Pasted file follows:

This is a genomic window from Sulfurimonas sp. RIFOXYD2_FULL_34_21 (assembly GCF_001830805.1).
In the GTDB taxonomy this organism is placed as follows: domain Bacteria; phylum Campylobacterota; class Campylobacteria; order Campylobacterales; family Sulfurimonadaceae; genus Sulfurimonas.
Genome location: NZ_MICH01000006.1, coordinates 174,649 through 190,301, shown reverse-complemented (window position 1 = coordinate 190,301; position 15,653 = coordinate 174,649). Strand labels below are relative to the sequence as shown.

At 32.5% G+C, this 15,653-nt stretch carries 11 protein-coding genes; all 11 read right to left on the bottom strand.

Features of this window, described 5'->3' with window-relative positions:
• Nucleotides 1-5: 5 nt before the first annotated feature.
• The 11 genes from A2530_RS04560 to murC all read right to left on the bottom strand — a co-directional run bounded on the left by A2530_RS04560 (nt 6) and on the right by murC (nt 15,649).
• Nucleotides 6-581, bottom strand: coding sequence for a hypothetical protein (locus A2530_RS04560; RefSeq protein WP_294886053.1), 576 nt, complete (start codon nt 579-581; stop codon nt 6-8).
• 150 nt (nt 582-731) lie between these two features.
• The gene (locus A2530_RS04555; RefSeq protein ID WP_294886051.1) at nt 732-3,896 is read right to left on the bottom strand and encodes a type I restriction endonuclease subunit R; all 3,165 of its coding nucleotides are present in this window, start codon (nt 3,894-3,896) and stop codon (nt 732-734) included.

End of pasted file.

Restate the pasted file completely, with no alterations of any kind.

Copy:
This is a genomic window from Sulfurimonas sp. RIFOXYD2_FULL_34_21 (assembly GCF_001830805.1).
In the GTDB taxonomy this organism is placed as follows: domain Bacteria; phylum Campylobacterota; class Campylobacteria; order Campylobacterales; family Sulfurimonadaceae; genus Sulfurimonas.
Genome location: NZ_MICH01000006.1, coordinates 174,649 through 190,301, shown reverse-complemented (window position 1 = coordinate 190,301; position 15,653 = coordinate 174,649). Strand labels below are relative to the sequence as shown.

At 32.5% G+C, this 15,653-nt stretch carries 11 protein-coding genes; all 11 read right to left on the bottom strand.

Features of this window, described 5'->3' with window-relative positions:
• Nucleotides 1-5: 5 nt before the first annotated feature.
• The 11 genes from A2530_RS04560 to murC all read right to left on the bottom strand — a co-directional run bounded on the left by A2530_RS04560 (nt 6) and on the right by murC (nt 15,649).
• Nucleotides 6-581, bottom strand: coding sequence for a hypothetical protein (locus A2530_RS04560; RefSeq protein WP_294886053.1), 576 nt, complete (start codon nt 579-581; stop codon nt 6-8).
• 150 nt (nt 582-731) lie between these two features.
• The gene (locus A2530_RS04555; RefSeq protein ID WP_294886051.1) at nt 732-3,896 is read right to left on the bottom strand and encodes a type I restriction endonuclease subunit R; all 3,165 of its coding nucleotides are present in this window, start codon (nt 3,894-3,896) and stop codon (nt 732-734) included.